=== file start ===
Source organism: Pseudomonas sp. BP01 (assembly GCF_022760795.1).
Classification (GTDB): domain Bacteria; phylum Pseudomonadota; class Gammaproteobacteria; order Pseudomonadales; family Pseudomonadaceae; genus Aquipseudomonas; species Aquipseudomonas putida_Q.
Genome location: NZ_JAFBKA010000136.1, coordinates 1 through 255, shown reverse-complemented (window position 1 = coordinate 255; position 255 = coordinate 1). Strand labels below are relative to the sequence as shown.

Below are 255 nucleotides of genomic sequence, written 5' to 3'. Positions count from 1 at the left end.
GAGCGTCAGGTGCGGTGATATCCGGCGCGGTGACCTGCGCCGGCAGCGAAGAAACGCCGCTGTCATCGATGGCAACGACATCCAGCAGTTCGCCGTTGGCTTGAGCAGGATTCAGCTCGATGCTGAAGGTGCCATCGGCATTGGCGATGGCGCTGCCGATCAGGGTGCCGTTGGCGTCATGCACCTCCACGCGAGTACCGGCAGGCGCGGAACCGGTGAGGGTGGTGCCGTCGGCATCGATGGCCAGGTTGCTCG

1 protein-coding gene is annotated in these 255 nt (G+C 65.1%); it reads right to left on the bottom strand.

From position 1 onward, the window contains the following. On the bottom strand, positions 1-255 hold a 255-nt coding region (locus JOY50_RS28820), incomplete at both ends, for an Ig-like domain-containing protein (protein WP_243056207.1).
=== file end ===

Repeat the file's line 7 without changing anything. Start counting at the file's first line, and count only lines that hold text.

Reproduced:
From position 1 onward, the window contains the following. On the bottom strand, positions 1-255 hold a 255-nt coding region (locus JOY50_RS28820), incomplete at both ends, for an Ig-like domain-containing protein (protein WP_243056207.1).